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Postgraduate Admissions


The programme is centred on six core courses, assessed predominantly by examination. In addition, students will take a total of six electives: two skills or sectorial electives; two enterprise stream electives (focusing on the public sector or private enterprise); and two open electives (drawn from other skills, sectorial, and enterprise stream electives; or from a select list of other electives). During the Lent and Easter terms students will produce a written report for their final group project, which will be based on a placement at a major public or private sector technology-intensive organisation. The final group project is double-weighted.

Students will have the opportunity to take part in regular policy seminars led by speakers from both public and private sector organisations, drawing on Centre for Science and Policy (CSaP) fellows and leading applied economists working on technology policy.

Students will also take a pre-term Introduction to Microeconomics module.

One to one supervision

Supervisors will provide general academic advice to students, and subject-specific advice relating to the dissertation. Students and supervisors meet regularly to discuss progress.

Seminars & classes

Students will normally attend an average of ten hours of classes (seminars and lectures) per week, as well as a seminar series twice per term, and regular guest speaker events, although this will vary depending on the choice of modules.


The final group project is based on work with a relevant branch of government or a major technology-based organisation.

More information is available here.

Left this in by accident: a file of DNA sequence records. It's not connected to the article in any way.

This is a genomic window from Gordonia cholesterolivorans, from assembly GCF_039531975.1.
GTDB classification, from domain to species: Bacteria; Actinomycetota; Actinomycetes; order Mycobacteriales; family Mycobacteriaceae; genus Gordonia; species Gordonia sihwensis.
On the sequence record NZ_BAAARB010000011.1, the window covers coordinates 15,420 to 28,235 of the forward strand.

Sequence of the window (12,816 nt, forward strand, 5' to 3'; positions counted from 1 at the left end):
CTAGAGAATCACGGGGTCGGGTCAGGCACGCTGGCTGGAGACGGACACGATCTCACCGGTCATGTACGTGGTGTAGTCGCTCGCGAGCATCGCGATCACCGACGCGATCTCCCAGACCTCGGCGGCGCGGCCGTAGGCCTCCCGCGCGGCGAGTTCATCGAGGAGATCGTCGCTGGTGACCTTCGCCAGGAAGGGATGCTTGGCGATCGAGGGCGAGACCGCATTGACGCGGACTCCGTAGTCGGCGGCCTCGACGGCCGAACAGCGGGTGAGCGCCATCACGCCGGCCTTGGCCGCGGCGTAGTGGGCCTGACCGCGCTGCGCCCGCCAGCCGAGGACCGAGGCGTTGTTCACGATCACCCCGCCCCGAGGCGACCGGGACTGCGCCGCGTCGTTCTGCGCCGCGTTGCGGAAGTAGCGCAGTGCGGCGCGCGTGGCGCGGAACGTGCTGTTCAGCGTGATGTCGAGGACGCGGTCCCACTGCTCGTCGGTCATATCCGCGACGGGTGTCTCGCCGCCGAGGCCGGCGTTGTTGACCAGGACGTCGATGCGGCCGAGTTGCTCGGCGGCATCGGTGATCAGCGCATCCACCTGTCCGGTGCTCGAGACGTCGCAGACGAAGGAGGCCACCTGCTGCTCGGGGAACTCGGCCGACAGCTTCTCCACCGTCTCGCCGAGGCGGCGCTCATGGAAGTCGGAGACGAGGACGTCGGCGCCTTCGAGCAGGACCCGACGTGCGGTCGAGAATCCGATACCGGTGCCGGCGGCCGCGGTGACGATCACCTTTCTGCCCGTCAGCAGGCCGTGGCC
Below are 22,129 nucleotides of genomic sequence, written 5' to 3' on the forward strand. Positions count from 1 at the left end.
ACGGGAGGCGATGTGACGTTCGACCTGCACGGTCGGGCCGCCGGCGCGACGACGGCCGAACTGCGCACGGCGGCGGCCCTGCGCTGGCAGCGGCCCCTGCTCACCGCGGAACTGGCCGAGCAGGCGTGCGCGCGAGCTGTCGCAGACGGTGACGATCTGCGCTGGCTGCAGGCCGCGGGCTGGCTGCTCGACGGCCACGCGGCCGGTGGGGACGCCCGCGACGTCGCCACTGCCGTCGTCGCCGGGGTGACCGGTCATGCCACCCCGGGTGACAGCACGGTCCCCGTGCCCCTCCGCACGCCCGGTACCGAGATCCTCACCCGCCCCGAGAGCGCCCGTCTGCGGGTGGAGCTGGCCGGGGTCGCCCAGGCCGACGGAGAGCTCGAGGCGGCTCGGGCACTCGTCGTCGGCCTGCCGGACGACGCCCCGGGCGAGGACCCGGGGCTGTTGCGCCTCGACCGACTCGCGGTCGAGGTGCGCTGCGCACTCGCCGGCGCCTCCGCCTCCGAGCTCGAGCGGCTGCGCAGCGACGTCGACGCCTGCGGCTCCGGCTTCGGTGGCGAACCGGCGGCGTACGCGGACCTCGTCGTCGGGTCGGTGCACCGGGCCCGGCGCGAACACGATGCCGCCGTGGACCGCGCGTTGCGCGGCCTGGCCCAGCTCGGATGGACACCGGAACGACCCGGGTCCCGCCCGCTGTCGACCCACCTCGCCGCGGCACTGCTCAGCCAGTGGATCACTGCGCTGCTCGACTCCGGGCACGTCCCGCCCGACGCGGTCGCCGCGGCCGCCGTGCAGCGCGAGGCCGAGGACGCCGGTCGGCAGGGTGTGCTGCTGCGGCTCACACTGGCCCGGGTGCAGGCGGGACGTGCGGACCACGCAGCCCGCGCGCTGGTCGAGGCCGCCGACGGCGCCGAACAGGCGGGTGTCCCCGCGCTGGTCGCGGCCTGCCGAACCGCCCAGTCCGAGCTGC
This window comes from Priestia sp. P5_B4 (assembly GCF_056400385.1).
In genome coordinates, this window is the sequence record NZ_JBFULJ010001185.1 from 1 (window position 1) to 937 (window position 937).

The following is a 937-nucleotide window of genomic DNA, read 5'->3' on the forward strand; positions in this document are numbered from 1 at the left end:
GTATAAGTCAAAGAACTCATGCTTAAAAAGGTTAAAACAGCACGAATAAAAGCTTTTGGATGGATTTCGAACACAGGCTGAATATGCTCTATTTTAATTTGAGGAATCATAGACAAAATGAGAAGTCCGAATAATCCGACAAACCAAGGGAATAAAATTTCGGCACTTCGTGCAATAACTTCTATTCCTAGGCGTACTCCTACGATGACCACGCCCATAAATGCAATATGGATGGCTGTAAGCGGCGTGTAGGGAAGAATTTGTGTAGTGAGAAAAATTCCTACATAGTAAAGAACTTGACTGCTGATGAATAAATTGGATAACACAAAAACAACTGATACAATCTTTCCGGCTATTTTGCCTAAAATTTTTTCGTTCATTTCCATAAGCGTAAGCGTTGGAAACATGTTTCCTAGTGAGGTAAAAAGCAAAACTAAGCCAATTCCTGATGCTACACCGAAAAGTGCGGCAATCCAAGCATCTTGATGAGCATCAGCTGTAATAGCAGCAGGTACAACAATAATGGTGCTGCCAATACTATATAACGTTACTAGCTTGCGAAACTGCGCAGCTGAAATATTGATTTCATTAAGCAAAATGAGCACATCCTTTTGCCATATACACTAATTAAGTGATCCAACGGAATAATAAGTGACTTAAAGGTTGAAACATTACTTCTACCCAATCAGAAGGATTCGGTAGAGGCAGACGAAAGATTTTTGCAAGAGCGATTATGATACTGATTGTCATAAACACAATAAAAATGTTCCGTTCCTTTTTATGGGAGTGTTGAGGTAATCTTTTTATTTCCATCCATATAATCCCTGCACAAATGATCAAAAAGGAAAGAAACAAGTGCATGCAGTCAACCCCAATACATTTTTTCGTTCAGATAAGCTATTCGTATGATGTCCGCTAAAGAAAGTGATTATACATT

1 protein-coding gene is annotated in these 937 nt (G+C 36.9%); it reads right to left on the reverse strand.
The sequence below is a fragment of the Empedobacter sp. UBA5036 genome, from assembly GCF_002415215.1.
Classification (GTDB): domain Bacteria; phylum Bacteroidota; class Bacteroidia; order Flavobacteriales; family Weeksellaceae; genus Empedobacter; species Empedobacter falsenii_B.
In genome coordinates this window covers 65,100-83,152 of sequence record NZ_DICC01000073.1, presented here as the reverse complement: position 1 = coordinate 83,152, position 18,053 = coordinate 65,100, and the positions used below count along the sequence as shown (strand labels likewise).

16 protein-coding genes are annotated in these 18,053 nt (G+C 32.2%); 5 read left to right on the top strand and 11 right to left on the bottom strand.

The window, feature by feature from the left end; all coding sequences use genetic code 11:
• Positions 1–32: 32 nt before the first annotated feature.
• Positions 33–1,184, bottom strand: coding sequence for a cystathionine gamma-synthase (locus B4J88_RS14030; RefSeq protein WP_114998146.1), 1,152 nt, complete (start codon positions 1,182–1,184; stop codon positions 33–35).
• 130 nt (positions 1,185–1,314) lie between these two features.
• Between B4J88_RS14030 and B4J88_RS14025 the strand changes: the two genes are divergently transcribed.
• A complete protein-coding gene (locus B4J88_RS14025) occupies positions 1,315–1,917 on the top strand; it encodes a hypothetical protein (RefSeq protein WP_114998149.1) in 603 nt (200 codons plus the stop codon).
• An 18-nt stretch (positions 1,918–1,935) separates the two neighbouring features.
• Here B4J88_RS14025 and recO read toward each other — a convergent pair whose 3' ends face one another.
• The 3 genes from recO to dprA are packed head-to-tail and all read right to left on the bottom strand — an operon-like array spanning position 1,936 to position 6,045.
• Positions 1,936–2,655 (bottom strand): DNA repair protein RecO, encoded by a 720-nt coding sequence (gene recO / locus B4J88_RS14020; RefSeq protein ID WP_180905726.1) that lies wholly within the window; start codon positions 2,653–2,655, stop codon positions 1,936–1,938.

Every effort is made to provide students with provisional marks and feedback on their coursework performance within six to eight weeks of the submission date.

The nature and extent of the feedback given will vary from teacher to teacher, but students may reasonably expect to receive some indication of the strengths and weaknesses of any work submitted. All marks and feedback provided during the year are informal and provisional. Final marks are only determined at the end of the degree by the examiners' committee. In some cases, the University or other departmental rules prevent us from providing even provisional grades before the meeting of the examiners' committee.


Thesis / Dissertation

Students will undertake a final group project (FGP). The FGP will be based on a placement at a major public or private technology-intensive organisation. Assessment is based on a 12,000-word final report produced under faculty supervision and a client presentation.


Students are assessed by formal examinations, term papers, regular written assignments, and some assessment of class participation. Some team grading is used, as appropriate. The assessment aims to measure the assimilation and application of theory and to gauge experiential learning.

Written examination

The six core courses will be assessed mainly by written examination.

Practical assessment

A presentation forms part of the final group project assessment. Presentations may also be required on certain electives, at the discretion of individual lecturers.

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Key Information

9 months full-time

Master of Philosophy

Judge Business School

Course – related enquiries

Application – related enquiries

Course on Department Website

Dates and deadlines:

Michaelmas 2021

Applications open
Sept. 1, 2020
Application deadline
April 1, 2021
Course Starts
Sept. 28, 2021

Some courses can close early. See the Deadlines page for guidance on when to apply.

Graduate Funding Competition
Dec. 3, 2020
Gates Cambridge US round only
Oct. 14, 2020

These deadlines apply to applications for courses starting in Michaelmas 2021, Lent 2022 and Easter 2022.

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